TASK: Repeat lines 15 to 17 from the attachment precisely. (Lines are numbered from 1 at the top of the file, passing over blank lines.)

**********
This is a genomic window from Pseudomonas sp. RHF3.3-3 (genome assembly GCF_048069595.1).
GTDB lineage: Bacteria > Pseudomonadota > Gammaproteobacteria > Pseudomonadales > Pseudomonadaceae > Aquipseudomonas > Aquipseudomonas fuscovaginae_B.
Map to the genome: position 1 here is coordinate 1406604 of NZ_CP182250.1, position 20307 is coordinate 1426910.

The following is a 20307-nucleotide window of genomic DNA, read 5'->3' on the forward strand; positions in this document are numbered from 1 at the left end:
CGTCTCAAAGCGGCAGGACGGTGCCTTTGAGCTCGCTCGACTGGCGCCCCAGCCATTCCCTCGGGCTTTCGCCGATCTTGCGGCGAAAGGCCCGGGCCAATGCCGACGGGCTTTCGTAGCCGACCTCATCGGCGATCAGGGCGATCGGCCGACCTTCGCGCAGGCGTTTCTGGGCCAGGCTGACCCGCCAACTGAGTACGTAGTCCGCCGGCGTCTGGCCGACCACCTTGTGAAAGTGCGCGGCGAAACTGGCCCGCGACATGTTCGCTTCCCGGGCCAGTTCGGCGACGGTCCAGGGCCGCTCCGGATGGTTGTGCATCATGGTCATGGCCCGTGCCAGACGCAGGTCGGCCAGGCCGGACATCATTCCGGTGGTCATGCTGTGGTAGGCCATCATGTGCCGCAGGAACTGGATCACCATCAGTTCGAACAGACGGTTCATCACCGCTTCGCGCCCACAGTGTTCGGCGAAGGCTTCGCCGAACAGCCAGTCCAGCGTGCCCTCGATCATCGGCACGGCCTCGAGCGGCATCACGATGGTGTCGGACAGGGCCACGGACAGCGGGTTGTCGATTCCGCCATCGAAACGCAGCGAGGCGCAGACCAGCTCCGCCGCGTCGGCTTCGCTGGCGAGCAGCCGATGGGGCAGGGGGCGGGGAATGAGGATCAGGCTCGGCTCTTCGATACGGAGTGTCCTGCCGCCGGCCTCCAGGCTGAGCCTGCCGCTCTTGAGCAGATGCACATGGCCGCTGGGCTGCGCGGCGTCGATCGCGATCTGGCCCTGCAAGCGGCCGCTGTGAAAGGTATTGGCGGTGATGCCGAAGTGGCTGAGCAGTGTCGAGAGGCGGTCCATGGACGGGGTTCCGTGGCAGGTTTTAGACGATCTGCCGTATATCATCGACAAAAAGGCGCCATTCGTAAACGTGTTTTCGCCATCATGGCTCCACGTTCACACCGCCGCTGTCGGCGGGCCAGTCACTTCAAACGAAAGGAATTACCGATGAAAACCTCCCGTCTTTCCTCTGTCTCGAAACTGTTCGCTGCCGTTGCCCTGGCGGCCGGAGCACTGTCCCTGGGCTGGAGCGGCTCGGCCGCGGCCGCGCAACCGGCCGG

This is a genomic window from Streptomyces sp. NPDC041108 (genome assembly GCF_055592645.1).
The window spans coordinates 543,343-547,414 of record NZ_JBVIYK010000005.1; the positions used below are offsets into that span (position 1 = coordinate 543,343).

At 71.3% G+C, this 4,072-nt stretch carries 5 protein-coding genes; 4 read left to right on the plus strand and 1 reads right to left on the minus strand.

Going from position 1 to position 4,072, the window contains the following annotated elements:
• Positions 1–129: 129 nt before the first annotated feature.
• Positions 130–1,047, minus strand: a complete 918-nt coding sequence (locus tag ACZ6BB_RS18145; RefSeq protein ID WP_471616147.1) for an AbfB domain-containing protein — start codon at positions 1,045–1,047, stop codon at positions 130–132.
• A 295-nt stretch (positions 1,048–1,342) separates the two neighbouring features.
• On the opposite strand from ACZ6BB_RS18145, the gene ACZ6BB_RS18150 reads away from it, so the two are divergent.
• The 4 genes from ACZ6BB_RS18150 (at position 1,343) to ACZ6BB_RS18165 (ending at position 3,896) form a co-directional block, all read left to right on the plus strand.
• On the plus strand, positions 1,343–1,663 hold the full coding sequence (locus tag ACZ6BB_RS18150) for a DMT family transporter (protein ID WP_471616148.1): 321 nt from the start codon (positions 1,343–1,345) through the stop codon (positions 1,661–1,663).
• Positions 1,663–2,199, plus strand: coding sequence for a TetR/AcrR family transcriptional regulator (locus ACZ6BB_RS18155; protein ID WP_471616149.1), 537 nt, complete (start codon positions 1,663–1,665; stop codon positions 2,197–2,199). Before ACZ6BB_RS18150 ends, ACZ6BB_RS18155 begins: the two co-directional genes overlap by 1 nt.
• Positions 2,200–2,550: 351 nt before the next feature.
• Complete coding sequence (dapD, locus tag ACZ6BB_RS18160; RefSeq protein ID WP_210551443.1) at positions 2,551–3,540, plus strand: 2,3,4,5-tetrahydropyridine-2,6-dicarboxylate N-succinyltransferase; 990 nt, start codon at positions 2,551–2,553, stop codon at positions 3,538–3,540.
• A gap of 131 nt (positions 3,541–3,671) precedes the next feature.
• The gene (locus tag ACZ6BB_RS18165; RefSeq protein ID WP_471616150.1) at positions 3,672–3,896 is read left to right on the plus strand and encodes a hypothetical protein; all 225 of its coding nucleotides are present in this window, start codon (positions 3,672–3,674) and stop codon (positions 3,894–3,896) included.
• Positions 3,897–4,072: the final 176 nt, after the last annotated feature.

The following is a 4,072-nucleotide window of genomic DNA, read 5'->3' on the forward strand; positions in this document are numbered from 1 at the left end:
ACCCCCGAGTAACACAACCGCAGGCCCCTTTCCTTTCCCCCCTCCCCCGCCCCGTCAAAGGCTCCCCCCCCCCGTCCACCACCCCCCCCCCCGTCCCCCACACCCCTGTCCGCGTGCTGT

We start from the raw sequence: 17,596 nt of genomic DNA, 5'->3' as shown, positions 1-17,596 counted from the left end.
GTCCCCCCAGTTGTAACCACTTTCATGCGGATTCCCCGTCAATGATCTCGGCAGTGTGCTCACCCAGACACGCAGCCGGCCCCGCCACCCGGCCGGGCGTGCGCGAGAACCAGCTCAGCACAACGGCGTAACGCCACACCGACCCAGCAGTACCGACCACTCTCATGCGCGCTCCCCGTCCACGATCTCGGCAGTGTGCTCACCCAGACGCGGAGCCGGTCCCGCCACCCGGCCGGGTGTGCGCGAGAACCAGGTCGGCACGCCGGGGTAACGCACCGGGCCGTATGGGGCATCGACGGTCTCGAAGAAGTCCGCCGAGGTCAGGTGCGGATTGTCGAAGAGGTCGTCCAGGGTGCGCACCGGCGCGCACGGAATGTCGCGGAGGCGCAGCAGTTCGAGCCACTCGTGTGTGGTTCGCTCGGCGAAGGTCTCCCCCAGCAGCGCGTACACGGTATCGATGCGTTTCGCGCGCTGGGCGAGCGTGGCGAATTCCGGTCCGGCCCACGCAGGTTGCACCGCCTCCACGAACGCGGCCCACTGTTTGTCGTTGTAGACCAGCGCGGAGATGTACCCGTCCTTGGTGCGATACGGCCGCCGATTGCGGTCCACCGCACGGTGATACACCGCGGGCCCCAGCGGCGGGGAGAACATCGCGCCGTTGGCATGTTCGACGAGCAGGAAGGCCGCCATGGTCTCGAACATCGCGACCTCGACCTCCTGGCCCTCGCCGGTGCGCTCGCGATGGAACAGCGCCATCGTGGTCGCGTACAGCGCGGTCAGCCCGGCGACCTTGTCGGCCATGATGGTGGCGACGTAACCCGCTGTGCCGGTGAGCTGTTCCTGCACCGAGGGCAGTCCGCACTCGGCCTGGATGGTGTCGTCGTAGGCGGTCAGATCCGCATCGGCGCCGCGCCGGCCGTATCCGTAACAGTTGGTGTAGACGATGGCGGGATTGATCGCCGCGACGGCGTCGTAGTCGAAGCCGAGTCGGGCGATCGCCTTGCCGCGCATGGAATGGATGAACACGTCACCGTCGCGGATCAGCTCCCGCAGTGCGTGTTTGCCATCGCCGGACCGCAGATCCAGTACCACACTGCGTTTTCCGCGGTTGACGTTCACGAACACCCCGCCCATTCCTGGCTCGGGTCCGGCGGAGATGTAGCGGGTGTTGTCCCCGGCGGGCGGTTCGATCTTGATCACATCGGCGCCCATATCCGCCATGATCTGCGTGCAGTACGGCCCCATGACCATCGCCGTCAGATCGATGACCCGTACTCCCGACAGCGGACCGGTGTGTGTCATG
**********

• On the plus strand, positions 1,343–1,663 hold the full coding sequence (locus tag ACZ6BB_RS18150) for a DMT family transporter (protein ID WP_471616148.1): 321 nt from the start codon (positions 1,343–1,345) through the stop codon (positions 1,661–1,663).
• Positions 1,663–2,199, plus strand: coding sequence for a TetR/AcrR family transcriptional regulator (locus ACZ6BB_RS18155; protein ID WP_471616149.1), 537 nt, complete (start codon positions 1,663–1,665; stop codon positions 2,197–2,199). Before ACZ6BB_RS18150 ends, ACZ6BB_RS18155 begins: the two co-directional genes overlap by 1 nt.
• Positions 2,200–2,550: 351 nt before the next feature.